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Empire at the PeripheryBritish Colonists, Anglo-Dutch Trade, and the Development of the British Atlantic, 1621-1713$
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Christian J. Koot

Print publication date: 2011

Print ISBN-13: 9780814748831

Published to NYU Press Scholarship Online: March 2016

DOI: 10.18574/nyu/9780814748831.001.0001

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“A Conspiracy in People of All Ranks”

“A Conspiracy in People of All Ranks”

The Evolution of Intracolonial Networks

(p.181) 6 “A Conspiracy in People of All Ranks”
Empire at the Periphery

Christian J. Koot

NYU Press

This chapter traces the evolution of interimperial trade during the wars that plagued European empires almost without interruption from 1689 to 1713. The War of the League of Augsburg (1689–97) and the War of Spanish Succession (1702–13) disrupted both transatlantic trade and regulatory efforts, prompting colonists in both the Caribbean and New York to take the initiative in directing Anglo-Dutch trade, shifting the organization and management of interimperial trade to the Western Hemisphere. As both Barbados and the Leeward Islands continued to mature and as ongoing warfare created scarcities in the Caribbean, colonists there found they were able to trade a more diverse array of goods to English, French, and Danish islands, a pattern of commerce that New York City merchants were also perfecting in the same years. In short, this period witnessed diminishing ties to transatlantic Dutch credit and goods, and a thickening of Western Hemispheric connections within the empire. Traders in New York City and the Caribbean were reaching a point of sufficient stability to begin opening new opportunities for themselves and the empire by constructing a linked, though often still interimperial, economy.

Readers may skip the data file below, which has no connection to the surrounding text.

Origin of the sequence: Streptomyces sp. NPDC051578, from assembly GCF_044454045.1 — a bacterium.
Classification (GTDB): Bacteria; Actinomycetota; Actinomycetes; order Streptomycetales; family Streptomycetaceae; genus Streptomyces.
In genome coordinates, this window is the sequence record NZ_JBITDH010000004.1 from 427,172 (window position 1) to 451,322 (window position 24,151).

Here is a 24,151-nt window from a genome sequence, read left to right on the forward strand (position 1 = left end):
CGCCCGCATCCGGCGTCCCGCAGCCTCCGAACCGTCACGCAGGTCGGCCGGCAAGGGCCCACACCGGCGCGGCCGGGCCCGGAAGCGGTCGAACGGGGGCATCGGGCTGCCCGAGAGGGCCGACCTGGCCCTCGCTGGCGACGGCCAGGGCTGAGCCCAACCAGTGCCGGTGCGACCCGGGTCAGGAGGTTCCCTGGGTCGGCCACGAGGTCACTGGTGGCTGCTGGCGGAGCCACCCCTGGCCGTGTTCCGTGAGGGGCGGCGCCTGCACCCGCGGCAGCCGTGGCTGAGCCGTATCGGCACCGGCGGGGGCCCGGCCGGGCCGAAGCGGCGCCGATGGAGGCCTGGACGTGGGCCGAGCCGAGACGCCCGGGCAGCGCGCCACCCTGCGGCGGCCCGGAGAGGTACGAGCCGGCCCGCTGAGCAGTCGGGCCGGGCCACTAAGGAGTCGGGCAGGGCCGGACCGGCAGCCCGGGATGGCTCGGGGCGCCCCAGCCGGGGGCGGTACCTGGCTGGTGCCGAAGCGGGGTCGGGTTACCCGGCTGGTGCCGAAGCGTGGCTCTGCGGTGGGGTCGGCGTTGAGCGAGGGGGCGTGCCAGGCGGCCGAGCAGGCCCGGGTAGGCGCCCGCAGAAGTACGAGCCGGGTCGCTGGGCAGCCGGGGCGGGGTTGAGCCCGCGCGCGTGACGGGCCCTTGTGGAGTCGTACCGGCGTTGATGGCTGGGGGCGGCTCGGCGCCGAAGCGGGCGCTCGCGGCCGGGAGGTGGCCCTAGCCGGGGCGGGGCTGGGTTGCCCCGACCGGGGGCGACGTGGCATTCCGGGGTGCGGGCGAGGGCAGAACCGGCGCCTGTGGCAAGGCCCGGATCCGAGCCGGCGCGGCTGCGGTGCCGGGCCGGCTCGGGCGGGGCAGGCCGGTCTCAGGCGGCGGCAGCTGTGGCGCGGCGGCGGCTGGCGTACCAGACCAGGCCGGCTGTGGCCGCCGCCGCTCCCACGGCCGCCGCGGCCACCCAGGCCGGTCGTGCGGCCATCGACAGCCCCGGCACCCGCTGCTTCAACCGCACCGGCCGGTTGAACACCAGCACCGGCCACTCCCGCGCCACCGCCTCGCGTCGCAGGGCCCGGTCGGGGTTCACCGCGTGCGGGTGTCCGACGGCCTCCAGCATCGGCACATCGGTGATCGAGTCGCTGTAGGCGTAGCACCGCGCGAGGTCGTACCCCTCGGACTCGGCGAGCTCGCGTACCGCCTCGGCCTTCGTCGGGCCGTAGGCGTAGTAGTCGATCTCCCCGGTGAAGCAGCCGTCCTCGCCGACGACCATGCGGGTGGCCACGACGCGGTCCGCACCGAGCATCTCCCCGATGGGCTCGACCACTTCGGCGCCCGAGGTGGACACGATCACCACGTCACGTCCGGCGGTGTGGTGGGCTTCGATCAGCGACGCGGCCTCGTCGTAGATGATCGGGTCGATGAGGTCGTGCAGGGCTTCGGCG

Keywords:   interimperial trade, transatlantic trade, Caribbean, New York, Anglo-Dutch trade

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